When I started playing mandolin in 2004, the internet was integral to my experience. I spent countless hours on websites like Mandolin Cafe, used a PayPal account I made when I was 9 to buy albums on eBay, and downloaded countless viruses onto our family computer pirating bluegrass recordings on Limewire. When the internet went public 30 years ago, it immediately changed the world and bluegrass. By the end of the ’90s, blogging had become mainstream and bluegrass had cultivated its own corner of the web with forums and listservs like BGRASS-L. When broadband replaced dial-up, people were able to share large files such as recordings and videos and information sharing exploded.
I grew up in a generation that saw regular people like Justin Kan (who would later go on to co-found Twitch) become celebrities through vlogging and like many people my age, I wanted to be a content creator. “Content” is just the soulless marketing word for the cultural ephemera humans have always created, but in the internet age. When I was in high school, microblogging became popular with platforms like Twitter (now X) while social media sites such as Vine and Snapchat that favored short form content appeared, creating another paradigm shift towards the hyper-specific, unpolished, slice-of-life videos we now see on TikTok and Instagram Reels.
My social media career began in earnest in 2019. I was burned out from touring and was trying to find a way to stay relevant without traveling so much. I started by posting clips of myself playing tunes that I was learning, which eventually morphed into a Patreon page. Patreon became hugely popular with artists after the COVID-19 pandemic hit, but at the time I began using it there were relatively few educational bluegrass pages. I ended up formatting mine in a similar way to podcasts that I subscribed to at the time. I studied up on how the algorithm works and during lockdown began creating and posting fervently.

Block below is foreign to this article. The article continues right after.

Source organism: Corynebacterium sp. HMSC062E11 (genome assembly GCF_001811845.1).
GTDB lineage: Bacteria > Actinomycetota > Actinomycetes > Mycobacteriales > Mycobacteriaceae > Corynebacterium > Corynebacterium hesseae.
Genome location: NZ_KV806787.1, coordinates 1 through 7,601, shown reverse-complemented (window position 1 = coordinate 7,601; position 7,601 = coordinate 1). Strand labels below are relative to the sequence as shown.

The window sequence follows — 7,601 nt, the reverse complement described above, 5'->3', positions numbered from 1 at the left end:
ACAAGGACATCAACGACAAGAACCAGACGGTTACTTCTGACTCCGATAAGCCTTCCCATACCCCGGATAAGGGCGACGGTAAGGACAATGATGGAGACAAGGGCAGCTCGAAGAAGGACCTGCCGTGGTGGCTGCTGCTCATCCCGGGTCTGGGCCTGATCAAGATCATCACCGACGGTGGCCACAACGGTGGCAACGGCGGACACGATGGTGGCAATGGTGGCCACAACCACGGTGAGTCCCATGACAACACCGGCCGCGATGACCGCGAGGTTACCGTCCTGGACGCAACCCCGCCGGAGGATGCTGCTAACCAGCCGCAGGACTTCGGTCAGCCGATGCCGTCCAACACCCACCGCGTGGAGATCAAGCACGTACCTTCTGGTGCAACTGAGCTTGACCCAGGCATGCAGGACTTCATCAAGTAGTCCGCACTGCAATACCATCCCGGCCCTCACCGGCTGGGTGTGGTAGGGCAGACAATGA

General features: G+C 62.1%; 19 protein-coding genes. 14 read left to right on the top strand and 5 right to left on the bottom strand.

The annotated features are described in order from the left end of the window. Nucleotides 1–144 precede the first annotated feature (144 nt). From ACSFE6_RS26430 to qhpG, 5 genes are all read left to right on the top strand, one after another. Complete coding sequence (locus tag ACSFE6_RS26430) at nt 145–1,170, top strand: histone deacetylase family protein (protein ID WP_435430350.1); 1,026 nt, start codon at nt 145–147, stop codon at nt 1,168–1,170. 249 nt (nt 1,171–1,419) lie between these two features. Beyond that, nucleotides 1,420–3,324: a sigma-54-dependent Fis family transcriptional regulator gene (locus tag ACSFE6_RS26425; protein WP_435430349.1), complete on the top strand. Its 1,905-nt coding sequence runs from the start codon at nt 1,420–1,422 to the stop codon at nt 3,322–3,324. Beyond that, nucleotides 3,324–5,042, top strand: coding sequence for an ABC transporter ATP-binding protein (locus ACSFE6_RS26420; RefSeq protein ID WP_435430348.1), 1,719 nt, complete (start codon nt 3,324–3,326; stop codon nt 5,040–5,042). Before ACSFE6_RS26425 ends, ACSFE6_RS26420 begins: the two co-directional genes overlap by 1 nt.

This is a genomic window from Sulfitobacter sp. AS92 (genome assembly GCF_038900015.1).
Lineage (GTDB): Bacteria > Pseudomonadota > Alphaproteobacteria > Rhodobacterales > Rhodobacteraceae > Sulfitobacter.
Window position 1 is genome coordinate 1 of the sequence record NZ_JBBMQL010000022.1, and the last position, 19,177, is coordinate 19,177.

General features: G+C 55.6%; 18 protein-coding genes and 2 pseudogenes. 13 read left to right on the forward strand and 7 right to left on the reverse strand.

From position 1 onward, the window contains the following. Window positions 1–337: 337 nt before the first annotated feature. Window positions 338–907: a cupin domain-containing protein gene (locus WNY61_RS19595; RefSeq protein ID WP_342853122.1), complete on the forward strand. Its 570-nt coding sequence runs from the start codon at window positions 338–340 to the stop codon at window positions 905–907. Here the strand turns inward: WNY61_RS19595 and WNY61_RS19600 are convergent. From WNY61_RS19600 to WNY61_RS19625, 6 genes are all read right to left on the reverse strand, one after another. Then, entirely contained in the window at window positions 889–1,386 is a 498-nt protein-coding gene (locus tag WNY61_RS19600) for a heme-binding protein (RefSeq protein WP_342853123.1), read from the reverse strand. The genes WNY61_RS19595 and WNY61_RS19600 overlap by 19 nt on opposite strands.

Once restrictions were lifted, I found myself drawn back into performing and had less and less time to consistently post. In the ever intensifying war for attention, consistency is key, but I found no satisfaction in churning out things I didn’t care about and the things I do care about take time. So I found myself burned out again, trying to learn how to slow down. It’s a vicious and common cycle.
Ultimately, I love creating new things and sharing them with people. This is true of all of the people on this list, many of whom are friends and part of a community that openly shares tips and tricks on how to navigate the unfiltered digital miasma of social media. For every entry on this list there are a dozen more who I couldn’t include for space. Separating the wheat from the chaff in the world of online bluegrass content can be difficult, but there are many shining beacons that have and will continue to influence those that follow them.
Billy had a small cult following in his home state of Michigan before videos of him performing at festivals went viral. Videos became an integral part of Billy’s brand with footage from his concerts becoming inescapable for a time. Taping culture, the act of recording a live show and posting it online – an activity with ties to old school tapes of bluegrass shows that David Grisman, Jerry Garcia, and Sandy Rothman created and distributed along the West Coast to help spread bluegrass – had grown with social media and videos of full performances were shared religiously online. This practice has challenged more traditional bluegrass artists who have often relied on physical CD sales and see digital distribution as undermining that effort. Despite that, Billy’s most recent record Me / And / Dad was #1 in pure album sales in country, and #5 in all of music selling more than 15,000 copies upon release.
Billy’s Youtube channel has more than 300,000 subscribers and currently features everything from music videos to full concerts to behind the scenes mini-documentaries. Billy has since partnered with Nugs.net to livestream and host his current shows. Nugs is a livestream website that provides high quality video and audio of concerts, mostly rock and jam bands providing an updated version of the Grateful Dead tapers from days of yore.
Since their start nearly a decade ago, Carter Vintage Guitars has posted demonstration videos and in-store performance footage to their YouTube channel, which became a who’s-who collection of Nashville talent. While the videos started out as informal captures from around the store, by the end of 2016 the production quality had increased with Jon Roncolato and Keith Cypert making sure they looked and sounded great. While there are videos from hugely popular rock and Americana artists such as Jason Isbell, the majority of their most popular videos are from Molly Tuttle and Billy Strings from when they had recently moved to Nashville and were still relatively unknown.